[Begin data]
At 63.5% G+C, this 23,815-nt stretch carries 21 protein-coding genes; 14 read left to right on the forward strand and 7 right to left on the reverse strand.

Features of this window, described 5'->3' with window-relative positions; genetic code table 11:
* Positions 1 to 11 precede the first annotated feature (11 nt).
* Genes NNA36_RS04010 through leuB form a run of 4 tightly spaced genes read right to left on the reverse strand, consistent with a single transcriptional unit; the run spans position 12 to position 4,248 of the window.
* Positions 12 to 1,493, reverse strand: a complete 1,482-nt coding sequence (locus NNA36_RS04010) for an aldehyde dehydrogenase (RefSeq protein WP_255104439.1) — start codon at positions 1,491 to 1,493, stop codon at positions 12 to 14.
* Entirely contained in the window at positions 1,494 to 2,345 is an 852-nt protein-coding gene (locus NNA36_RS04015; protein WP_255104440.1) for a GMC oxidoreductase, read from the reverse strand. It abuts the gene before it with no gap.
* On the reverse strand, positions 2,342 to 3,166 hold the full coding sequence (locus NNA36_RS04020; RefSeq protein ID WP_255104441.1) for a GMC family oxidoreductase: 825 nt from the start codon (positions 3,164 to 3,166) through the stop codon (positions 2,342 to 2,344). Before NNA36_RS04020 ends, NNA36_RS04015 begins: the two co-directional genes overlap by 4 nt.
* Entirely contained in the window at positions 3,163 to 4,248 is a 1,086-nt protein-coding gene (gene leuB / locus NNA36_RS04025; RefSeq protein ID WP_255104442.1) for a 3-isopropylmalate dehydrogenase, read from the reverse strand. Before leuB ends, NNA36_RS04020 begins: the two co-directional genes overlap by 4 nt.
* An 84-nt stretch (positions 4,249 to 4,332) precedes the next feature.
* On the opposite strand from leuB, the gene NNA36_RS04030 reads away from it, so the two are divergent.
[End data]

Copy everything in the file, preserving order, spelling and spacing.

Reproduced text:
At 63.5% G+C, this 23,815-nt stretch carries 21 protein-coding genes; 14 read left to right on the forward strand and 7 right to left on the reverse strand.

Features of this window, described 5'->3' with window-relative positions; genetic code table 11:
* Positions 1 to 11 precede the first annotated feature (11 nt).
* Genes NNA36_RS04010 through leuB form a run of 4 tightly spaced genes read right to left on the reverse strand, consistent with a single transcriptional unit; the run spans position 12 to position 4,248 of the window.
* Positions 12 to 1,493, reverse strand: a complete 1,482-nt coding sequence (locus NNA36_RS04010) for an aldehyde dehydrogenase (RefSeq protein WP_255104439.1) — start codon at positions 1,491 to 1,493, stop codon at positions 12 to 14.
* Entirely contained in the window at positions 1,494 to 2,345 is an 852-nt protein-coding gene (locus NNA36_RS04015; protein WP_255104440.1) for a GMC oxidoreductase, read from the reverse strand. It abuts the gene before it with no gap.
* On the reverse strand, positions 2,342 to 3,166 hold the full coding sequence (locus NNA36_RS04020; RefSeq protein ID WP_255104441.1) for a GMC family oxidoreductase: 825 nt from the start codon (positions 3,164 to 3,166) through the stop codon (positions 2,342 to 2,344). Before NNA36_RS04020 ends, NNA36_RS04015 begins: the two co-directional genes overlap by 4 nt.
* Entirely contained in the window at positions 3,163 to 4,248 is a 1,086-nt protein-coding gene (gene leuB / locus NNA36_RS04025; RefSeq protein ID WP_255104442.1) for a 3-isopropylmalate dehydrogenase, read from the reverse strand. Before leuB ends, NNA36_RS04020 begins: the two co-directional genes overlap by 4 nt.
* An 84-nt stretch (positions 4,249 to 4,332) precedes the next feature.
* On the opposite strand from leuB, the gene NNA36_RS04030 reads away from it, so the two are divergent.